Clark County will move to Phase 2 of state’s reopening plan

Gov. Jay Inslee announced that the regions progressing to Phase 2 will be able to do so starting Sunday, Feb. 14

Courtesy of the office of Gov. Jay Inslee

On Thursday, Gov. Jay Inslee announced that five new regions have met the metric requirements to progress to Phase 2 of the Healthy Washington reopening plan, starting this weekend.

The new regions progressing to Phase 2 are:

  • North (Whatcom, Skagit, San Juan and Island counties)
  • North Central (Okanogan, Chelan, Douglas and Grant counties)
  • Northwest (Clallam, Jefferson, Kitsap and Mason counties)
  • East (Ferry, Stevens, Pend Oreille, Lincoln, Spokane, Adams, Whitman and Garfield counties)
  • Southwest (Wahkiakum, Cowlitz, Skamania, Clark and Klickitat counties)

Clark County and the rest of the Southwest Region will move to Phase 2 of the state’s Healthy Washington – Roadmap to Recovery reopening plan – effective Sunday, Feb. 14. Originally, the regions were going to be allowed to move into Phase 2 starting Monday, Feb. 15, but after looking into it more, Inslee announced the five regions could go ahead and move into Phase 2 on Feb. 14, giving restaurants a chance to benefit from the Valentine’s Day holiday.

“I know this creates more options for restaurants to make Valentine’s Day special for couples who hoped they could have a night out,” Inslee said. “I am confident people, young and old, will celebrate safely. And if it’s a first date that doesn’t go well, remind them to stay six feet away from you.” 

The South Central region – Benton, Columbia, Franklin, Kittitas, Walla Walla and Yakima counties – is the only region that will remain in Phase 1.

The state will ease some COVID-19 restrictions throughout the Southwest Region, including rules on social gatherings, indoor dining and other activities. Everyone will still need to wear face coverings and physically distance in shared spaces.

In Phase 2, indoor social gatherings are limited to five people from up to two households, and outdoor social gatherings are limited to 15 people from up to two households. Indoor dining can resume at food establishments at no more than 25% capacity. Indoor fitness and recreation facilities and activities, such as gyms and indoor pools, are permitted with a maximum of 25% capacity.

Indoor entertainment, including theaters and bowling alleys, can reopen and operate at a maximum occupancy of 25% capacity or 200 people, whichever is less. Indoor ceremonies and gatherings associated with weddings and funerals can resume, and outdoor sports, fitness and entertainment can operate with a maximum of 200 people.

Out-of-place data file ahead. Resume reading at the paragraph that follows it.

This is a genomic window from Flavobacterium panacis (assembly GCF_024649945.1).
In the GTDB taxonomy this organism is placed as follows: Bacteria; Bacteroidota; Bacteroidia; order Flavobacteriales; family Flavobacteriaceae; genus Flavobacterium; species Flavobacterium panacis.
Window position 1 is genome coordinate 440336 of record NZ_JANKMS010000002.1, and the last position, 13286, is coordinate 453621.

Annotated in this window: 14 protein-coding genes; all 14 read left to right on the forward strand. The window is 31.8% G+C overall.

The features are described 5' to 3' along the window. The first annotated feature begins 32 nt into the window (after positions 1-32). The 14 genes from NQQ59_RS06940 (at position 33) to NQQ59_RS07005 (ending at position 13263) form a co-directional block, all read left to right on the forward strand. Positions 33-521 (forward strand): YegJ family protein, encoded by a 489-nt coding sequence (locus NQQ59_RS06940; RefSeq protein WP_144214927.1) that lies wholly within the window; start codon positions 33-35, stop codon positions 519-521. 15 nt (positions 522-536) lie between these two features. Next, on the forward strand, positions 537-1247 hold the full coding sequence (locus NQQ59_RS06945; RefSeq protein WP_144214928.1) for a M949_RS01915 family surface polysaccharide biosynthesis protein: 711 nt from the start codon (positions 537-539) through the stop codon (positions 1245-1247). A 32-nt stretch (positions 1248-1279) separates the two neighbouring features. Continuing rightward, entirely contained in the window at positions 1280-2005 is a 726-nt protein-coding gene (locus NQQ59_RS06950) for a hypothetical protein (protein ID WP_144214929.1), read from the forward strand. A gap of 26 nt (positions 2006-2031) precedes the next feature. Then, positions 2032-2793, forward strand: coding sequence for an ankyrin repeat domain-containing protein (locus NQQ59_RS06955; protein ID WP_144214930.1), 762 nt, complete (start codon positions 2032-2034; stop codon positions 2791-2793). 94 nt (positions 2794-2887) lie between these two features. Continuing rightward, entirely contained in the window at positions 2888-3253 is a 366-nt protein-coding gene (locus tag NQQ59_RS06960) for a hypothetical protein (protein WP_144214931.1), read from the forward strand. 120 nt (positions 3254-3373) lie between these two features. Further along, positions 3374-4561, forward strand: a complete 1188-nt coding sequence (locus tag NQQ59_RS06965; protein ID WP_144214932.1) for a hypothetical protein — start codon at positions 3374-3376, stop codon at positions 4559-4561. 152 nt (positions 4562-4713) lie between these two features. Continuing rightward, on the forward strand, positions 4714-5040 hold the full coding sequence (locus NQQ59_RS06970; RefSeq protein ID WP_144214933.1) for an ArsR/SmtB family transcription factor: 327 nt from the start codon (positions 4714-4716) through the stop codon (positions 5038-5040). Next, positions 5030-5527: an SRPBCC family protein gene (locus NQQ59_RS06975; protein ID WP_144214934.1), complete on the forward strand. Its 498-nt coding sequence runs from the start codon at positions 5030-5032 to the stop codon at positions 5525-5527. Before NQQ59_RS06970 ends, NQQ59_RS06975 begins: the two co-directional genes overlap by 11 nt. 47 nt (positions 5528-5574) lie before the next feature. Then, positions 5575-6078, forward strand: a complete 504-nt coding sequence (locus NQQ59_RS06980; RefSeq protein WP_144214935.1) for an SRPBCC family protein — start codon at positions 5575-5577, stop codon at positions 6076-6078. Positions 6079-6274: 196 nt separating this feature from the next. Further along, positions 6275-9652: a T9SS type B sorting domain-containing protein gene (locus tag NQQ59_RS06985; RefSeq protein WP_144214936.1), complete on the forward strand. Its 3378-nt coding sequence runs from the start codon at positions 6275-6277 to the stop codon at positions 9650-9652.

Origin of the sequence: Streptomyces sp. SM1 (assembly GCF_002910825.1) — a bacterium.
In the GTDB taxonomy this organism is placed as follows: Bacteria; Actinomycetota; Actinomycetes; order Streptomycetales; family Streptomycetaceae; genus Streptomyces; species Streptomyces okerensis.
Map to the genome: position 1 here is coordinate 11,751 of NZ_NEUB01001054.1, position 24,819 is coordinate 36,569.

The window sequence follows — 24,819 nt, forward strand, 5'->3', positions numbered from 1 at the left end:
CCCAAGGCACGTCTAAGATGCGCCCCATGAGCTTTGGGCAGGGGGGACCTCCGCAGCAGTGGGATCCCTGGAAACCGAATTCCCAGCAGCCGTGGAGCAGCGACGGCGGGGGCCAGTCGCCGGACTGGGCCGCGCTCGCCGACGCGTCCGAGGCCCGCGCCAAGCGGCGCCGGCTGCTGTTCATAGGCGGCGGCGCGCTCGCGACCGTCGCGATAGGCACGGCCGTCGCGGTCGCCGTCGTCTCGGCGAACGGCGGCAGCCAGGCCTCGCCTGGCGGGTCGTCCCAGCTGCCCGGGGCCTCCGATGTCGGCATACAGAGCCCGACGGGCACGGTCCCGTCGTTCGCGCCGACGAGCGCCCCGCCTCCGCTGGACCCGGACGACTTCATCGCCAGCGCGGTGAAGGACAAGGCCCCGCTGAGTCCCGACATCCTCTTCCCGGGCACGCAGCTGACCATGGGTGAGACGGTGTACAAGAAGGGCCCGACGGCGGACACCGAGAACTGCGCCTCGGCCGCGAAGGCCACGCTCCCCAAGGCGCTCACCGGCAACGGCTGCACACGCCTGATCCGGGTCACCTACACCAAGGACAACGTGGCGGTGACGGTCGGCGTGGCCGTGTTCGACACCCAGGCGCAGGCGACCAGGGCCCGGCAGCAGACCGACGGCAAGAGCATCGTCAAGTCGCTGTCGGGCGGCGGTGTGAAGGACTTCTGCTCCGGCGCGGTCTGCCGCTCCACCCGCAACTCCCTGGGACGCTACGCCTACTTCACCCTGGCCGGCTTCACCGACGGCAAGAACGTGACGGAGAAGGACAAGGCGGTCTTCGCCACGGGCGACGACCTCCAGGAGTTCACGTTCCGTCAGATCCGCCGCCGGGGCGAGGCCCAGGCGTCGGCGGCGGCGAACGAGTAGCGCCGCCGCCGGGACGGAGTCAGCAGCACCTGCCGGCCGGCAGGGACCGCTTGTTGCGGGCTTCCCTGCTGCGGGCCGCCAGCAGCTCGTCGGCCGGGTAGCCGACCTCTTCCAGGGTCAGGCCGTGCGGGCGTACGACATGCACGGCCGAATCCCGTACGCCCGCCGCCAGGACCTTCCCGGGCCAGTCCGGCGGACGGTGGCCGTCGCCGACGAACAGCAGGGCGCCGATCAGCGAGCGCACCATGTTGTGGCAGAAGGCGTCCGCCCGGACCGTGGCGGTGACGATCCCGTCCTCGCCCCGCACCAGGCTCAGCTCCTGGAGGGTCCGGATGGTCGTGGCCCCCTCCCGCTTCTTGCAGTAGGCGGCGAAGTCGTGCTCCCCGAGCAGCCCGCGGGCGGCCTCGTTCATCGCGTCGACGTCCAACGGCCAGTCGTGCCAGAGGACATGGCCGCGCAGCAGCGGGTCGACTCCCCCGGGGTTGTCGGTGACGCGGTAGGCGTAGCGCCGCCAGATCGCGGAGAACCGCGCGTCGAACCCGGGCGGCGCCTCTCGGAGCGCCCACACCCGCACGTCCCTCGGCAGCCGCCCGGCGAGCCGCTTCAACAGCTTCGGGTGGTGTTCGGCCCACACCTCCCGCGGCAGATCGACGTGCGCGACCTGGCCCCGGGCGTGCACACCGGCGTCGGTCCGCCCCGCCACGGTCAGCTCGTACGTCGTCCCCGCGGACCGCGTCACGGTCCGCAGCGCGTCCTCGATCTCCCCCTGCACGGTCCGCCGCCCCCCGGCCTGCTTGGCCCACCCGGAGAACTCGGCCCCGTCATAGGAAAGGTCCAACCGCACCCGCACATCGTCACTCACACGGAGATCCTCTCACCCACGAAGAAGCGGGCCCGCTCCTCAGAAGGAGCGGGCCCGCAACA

Businesses and industries must follow the guidance for reopening outlined on the governor’s website.

The Southwest Region will remain in Phase 2 until at least Monday, March 1. To remain in Phase 2, the region must continue to meet at least three of four metrics set by the Washington State Department of Health. Regions that do not meet the metrics will be moved back to Phase 1. The state will update the metrics next on Friday, Feb. 26.

“The move to Phase 2 demonstrates that our efforts to slow the spread of COVID-19 are working,” said Dr. Steven Krager, deputy health officer for Clark, Cowlitz, Skamania, Wahkiakum and Klickitat counties. “We must continue to wear face coverings, maintain physical distancing and avoid social gatherings to ensure we remain in Phase 2.”

To remain in Phase 2, the region must meet at least three of these metrics:

•  Decreasing or flat trend in 14-day rate of COVID-19 cases per 100,000 people

•  Decreasing or flat trend in 14-day rate new COVID-19 hospital admissions per 100,000 people

•  Average 7-day ICU staffed bed occupancy less than 90%

•  7-day percent of positive COVID-19 tests less than 10%

The Washington State Department of Health provides “Healthy Washington – Roadmap to Recovery” metrics on its data dashboard. Visit the governor’s website to learn more about the reopening plan.



Joanna Yorke is the managing editor of the Vancouver Business Journal. She has worked in the journalism field since 2010 after graduating from the Edward R. Murrow College of Communication at Washington State University in Pullman. Yorke worked at The Reflector Newspaper in Battle Ground for six years and then worked at and helped start